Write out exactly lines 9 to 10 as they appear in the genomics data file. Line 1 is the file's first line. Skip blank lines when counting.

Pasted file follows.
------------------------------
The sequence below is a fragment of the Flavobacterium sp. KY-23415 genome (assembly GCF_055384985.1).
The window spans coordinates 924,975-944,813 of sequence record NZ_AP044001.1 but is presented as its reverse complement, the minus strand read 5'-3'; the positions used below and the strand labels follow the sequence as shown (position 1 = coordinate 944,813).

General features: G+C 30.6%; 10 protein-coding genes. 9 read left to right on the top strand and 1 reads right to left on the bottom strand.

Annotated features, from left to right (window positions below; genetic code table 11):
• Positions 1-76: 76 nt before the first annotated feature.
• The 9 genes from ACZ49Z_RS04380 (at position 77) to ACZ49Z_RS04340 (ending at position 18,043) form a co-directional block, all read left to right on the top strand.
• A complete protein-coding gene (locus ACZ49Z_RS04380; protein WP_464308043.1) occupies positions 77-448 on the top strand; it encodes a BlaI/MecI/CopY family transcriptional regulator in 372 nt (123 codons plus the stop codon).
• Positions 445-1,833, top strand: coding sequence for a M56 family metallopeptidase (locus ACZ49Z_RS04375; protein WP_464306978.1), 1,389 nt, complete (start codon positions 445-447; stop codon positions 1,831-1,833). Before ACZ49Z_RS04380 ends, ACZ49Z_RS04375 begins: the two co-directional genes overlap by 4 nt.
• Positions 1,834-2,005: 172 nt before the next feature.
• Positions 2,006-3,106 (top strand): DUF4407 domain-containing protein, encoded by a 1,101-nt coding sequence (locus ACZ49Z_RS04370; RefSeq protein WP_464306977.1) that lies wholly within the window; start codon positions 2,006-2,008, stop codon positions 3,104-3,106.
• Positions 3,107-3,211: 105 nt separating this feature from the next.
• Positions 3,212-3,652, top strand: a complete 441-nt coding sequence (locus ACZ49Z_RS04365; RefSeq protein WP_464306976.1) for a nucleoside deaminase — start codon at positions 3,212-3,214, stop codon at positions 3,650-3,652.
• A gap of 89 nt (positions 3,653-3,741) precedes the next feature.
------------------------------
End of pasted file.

• Positions 1,834-2,005: 172 nt before the next feature.
• Positions 2,006-3,106 (top strand): DUF4407 domain-containing protein, encoded by a 1,101-nt coding sequence (locus ACZ49Z_RS04370; RefSeq protein WP_464306977.1) that lies wholly within the window; start codon positions 2,006-2,008, stop codon positions 3,104-3,106.